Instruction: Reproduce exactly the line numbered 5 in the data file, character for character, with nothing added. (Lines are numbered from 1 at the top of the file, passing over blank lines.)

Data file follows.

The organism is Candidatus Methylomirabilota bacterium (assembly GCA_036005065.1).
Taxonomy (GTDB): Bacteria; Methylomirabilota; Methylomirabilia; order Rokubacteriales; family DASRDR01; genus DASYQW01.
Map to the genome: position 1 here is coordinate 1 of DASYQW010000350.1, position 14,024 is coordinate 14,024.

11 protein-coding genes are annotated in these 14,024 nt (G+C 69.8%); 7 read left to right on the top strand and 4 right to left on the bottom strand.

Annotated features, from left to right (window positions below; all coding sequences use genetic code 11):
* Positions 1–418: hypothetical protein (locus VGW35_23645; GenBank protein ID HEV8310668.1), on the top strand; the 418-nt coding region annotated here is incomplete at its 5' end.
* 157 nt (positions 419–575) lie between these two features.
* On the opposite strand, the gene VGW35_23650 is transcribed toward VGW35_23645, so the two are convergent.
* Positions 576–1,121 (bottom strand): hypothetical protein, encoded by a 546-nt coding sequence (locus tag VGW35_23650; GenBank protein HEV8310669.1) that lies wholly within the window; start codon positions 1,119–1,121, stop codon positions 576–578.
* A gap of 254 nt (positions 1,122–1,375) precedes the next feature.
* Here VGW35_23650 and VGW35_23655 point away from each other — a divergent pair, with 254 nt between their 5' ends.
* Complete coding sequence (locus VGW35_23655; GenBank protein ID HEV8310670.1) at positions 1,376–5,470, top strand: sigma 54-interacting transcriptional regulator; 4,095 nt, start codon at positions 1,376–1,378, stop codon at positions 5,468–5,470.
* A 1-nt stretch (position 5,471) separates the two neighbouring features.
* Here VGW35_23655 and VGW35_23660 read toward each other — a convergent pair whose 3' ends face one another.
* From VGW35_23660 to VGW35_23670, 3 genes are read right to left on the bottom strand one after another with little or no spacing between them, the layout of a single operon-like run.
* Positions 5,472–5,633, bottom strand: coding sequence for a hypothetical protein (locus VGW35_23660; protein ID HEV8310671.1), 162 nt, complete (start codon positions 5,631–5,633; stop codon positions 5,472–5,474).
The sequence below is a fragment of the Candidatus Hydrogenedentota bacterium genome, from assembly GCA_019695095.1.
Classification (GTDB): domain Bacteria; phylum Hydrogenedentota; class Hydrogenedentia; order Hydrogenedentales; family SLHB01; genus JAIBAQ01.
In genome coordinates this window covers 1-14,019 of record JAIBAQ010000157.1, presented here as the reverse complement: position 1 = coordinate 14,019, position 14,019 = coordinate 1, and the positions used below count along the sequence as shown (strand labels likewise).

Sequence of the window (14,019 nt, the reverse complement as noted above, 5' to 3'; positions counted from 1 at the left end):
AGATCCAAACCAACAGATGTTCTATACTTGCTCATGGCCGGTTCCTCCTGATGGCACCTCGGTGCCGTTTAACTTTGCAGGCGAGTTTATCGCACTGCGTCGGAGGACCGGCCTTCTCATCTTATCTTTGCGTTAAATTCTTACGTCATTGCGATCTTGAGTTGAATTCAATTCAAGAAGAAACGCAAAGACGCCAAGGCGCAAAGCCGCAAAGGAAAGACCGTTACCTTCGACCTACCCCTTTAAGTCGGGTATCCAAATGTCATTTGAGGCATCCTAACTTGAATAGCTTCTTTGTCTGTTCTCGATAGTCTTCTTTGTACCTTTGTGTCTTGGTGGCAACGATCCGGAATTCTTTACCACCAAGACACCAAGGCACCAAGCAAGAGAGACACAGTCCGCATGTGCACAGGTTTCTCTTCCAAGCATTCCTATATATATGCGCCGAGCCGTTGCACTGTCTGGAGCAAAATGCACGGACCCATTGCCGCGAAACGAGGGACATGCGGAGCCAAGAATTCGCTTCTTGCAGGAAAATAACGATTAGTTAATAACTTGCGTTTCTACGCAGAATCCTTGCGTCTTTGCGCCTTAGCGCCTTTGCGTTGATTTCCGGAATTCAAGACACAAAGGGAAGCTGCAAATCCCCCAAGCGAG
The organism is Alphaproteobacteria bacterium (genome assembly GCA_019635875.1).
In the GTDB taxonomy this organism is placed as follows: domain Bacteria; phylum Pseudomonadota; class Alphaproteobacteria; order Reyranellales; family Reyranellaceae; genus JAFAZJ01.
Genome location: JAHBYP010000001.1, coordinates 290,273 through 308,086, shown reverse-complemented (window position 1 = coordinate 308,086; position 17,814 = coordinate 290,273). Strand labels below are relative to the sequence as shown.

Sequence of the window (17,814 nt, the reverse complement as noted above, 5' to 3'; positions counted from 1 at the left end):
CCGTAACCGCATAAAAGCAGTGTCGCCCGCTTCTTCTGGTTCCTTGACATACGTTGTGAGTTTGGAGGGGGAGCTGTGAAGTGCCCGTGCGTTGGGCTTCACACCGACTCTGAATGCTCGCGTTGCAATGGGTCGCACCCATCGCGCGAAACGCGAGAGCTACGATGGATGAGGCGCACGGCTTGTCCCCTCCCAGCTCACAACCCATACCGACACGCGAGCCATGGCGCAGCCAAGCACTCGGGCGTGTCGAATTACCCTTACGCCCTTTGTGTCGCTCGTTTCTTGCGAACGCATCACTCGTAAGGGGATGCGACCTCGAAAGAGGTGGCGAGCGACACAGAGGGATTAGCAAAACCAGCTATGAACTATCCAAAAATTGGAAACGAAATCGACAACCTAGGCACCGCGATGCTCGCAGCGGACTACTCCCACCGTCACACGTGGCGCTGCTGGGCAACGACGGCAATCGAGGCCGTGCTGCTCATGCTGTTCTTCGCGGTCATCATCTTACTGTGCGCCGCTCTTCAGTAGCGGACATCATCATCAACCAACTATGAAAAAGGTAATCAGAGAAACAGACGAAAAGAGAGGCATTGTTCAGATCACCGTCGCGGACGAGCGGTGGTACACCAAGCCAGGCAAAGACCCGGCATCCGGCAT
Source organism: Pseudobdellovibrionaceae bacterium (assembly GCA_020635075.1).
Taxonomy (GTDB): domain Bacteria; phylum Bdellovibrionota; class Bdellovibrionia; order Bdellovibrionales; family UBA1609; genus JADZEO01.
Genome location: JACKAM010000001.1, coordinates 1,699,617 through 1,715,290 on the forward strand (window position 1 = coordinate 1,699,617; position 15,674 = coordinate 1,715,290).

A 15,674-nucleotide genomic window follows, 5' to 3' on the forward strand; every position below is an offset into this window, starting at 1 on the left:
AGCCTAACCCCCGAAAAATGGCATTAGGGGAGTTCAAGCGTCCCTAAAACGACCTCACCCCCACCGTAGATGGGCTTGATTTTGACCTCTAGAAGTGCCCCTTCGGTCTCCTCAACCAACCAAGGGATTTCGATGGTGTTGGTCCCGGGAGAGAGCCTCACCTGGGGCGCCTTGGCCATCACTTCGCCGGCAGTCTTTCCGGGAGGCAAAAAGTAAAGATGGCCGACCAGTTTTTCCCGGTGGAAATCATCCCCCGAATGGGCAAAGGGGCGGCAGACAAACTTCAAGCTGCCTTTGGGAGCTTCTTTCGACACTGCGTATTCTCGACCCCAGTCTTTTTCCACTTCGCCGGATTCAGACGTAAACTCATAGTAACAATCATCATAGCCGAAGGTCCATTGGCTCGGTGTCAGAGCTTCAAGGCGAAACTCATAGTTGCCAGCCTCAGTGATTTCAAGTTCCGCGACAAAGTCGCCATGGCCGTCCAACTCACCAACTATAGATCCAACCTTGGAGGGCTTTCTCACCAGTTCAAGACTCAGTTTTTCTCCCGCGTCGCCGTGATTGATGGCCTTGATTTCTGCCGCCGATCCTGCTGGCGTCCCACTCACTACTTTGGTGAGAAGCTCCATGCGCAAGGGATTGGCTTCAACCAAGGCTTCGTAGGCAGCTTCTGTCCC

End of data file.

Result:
Annotated features, from left to right (window positions below; all coding sequences use genetic code 11):